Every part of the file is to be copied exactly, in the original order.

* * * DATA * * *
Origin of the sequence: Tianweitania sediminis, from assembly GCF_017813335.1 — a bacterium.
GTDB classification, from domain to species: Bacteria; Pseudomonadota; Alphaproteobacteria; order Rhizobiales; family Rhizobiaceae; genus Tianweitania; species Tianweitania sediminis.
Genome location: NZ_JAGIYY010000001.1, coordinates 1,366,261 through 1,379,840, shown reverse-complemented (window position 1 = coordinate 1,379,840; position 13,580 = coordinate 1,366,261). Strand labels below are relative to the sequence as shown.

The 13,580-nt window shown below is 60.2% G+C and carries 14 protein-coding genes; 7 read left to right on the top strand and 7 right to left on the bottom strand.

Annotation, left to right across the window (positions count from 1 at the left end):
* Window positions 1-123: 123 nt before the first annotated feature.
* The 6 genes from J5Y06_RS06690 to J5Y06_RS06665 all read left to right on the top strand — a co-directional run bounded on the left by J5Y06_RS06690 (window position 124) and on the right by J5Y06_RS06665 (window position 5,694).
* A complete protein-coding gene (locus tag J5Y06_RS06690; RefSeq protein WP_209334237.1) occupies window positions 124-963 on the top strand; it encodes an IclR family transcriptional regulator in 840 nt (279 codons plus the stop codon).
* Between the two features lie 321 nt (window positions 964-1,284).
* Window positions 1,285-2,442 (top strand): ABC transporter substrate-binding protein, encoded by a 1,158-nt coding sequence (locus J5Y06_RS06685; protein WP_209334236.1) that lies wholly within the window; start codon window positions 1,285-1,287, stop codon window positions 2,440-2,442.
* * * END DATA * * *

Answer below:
Origin of the sequence: Tianweitania sediminis, from assembly GCF_017813335.1 — a bacterium.
GTDB classification, from domain to species: Bacteria; Pseudomonadota; Alphaproteobacteria; order Rhizobiales; family Rhizobiaceae; genus Tianweitania; species Tianweitania sediminis.
Genome location: NZ_JAGIYY010000001.1, coordinates 1,366,261 through 1,379,840, shown reverse-complemented (window position 1 = coordinate 1,379,840; position 13,580 = coordinate 1,366,261). Strand labels below are relative to the sequence as shown.

The 13,580-nt window shown below is 60.2% G+C and carries 14 protein-coding genes; 7 read left to right on the top strand and 7 right to left on the bottom strand.

Annotation, left to right across the window (positions count from 1 at the left end):
* Window positions 1-123: 123 nt before the first annotated feature.
* The 6 genes from J5Y06_RS06690 to J5Y06_RS06665 all read left to right on the top strand — a co-directional run bounded on the left by J5Y06_RS06690 (window position 124) and on the right by J5Y06_RS06665 (window position 5,694).
* A complete protein-coding gene (locus tag J5Y06_RS06690; RefSeq protein WP_209334237.1) occupies window positions 124-963 on the top strand; it encodes an IclR family transcriptional regulator in 840 nt (279 codons plus the stop codon).
* Between the two features lie 321 nt (window positions 964-1,284).
* Window positions 1,285-2,442 (top strand): ABC transporter substrate-binding protein, encoded by a 1,158-nt coding sequence (locus J5Y06_RS06685; protein WP_209334236.1) that lies wholly within the window; start codon window positions 1,285-1,287, stop codon window positions 2,440-2,442.